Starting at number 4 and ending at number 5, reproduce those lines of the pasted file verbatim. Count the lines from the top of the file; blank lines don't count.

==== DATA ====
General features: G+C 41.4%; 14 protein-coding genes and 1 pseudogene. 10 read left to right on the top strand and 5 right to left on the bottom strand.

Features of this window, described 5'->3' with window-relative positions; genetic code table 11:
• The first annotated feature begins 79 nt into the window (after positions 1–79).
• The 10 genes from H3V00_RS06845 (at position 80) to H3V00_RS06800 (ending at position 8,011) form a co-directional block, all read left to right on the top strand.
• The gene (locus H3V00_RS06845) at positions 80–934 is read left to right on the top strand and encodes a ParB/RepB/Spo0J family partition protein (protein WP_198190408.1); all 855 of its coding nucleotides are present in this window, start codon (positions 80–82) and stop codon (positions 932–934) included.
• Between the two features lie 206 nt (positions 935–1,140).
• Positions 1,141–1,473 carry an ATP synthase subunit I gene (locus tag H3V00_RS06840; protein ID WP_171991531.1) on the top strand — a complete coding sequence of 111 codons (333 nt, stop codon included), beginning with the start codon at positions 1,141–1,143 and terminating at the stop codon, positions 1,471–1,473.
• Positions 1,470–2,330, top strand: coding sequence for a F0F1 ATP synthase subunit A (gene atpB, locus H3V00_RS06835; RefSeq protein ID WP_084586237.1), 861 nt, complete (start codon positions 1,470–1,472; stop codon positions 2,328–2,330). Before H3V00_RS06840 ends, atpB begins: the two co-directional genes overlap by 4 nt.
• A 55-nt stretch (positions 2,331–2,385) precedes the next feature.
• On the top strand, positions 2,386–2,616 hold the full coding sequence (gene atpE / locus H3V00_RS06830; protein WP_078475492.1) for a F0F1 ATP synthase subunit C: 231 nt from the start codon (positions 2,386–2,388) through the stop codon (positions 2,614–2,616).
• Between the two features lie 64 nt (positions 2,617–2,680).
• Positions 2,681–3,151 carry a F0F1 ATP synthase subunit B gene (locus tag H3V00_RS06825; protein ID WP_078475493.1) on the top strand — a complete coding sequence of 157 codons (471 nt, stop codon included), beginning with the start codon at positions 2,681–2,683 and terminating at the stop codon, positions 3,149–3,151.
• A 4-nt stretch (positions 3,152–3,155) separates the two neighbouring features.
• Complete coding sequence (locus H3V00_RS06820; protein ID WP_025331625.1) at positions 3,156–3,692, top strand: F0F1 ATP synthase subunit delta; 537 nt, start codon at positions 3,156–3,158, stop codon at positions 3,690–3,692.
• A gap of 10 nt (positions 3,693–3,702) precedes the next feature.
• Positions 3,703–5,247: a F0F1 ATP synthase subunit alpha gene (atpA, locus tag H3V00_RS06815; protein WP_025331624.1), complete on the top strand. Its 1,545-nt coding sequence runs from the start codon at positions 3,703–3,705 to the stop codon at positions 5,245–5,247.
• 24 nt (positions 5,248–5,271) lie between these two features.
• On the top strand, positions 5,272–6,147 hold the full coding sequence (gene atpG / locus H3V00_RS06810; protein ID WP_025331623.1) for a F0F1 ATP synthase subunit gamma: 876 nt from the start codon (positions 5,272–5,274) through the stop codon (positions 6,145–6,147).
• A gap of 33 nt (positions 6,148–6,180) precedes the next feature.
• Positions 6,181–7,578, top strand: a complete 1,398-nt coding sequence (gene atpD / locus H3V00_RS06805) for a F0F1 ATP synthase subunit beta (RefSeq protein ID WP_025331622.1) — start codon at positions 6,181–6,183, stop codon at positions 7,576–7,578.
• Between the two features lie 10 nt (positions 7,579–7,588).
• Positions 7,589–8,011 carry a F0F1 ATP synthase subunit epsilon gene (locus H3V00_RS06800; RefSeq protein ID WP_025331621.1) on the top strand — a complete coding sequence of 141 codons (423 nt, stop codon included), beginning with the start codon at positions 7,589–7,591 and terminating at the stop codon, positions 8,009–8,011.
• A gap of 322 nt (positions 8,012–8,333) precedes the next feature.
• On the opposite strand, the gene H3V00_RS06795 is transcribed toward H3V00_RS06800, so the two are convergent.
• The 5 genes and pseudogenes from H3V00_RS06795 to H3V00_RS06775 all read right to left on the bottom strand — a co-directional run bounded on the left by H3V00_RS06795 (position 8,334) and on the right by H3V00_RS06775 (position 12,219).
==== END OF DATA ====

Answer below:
• The 10 genes from H3V00_RS06845 (at position 80) to H3V00_RS06800 (ending at position 8,011) form a co-directional block, all read left to right on the top strand.
• The gene (locus H3V00_RS06845) at positions 80–934 is read left to right on the top strand and encodes a ParB/RepB/Spo0J family partition protein (protein WP_198190408.1); all 855 of its coding nucleotides are present in this window, start codon (positions 80–82) and stop codon (positions 932–934) included.